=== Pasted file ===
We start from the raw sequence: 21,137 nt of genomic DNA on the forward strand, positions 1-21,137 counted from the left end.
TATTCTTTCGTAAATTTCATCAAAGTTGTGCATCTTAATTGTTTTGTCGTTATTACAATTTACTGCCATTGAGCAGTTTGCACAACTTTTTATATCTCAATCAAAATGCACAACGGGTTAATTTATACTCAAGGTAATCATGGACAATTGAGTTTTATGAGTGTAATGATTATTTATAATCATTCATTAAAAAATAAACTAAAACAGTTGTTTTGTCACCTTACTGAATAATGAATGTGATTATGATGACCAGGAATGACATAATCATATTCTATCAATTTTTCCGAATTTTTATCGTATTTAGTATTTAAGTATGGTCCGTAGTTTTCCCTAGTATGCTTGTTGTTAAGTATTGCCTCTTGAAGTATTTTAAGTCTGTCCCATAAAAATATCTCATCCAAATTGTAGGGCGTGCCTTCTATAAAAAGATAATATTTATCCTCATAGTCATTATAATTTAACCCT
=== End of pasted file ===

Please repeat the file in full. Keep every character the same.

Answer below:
We start from the raw sequence: 21,137 nt of genomic DNA on the forward strand, positions 1-21,137 counted from the left end.
TATTCTTTCGTAAATTTCATCAAAGTTGTGCATCTTAATTGTTTTGTCGTTATTACAATTTACTGCCATTGAGCAGTTTGCACAACTTTTTATATCTCAATCAAAATGCACAACGGGTTAATTTATACTCAAGGTAATCATGGACAATTGAGTTTTATGAGTGTAATGATTATTTATAATCATTCATTAAAAAATAAACTAAAACAGTTGTTTTGTCACCTTACTGAATAATGAATGTGATTATGATGACCAGGAATGACATAATCATATTCTATCAATTTTTCCGAATTTTTATCGTATTTAGTATTTAAGTATGGTCCGTAGTTTTCCCTAGTATGCTTGTTGTTAAGTATTGCCTCTTGAAGTATTTTAAGTCTGTCCCATAAAAATATCTCATCCAAATTGTAGGGCGTGCCTTCTATAAAAAGATAATATTTATCCTCATAGTCATTATAATTTAACCCT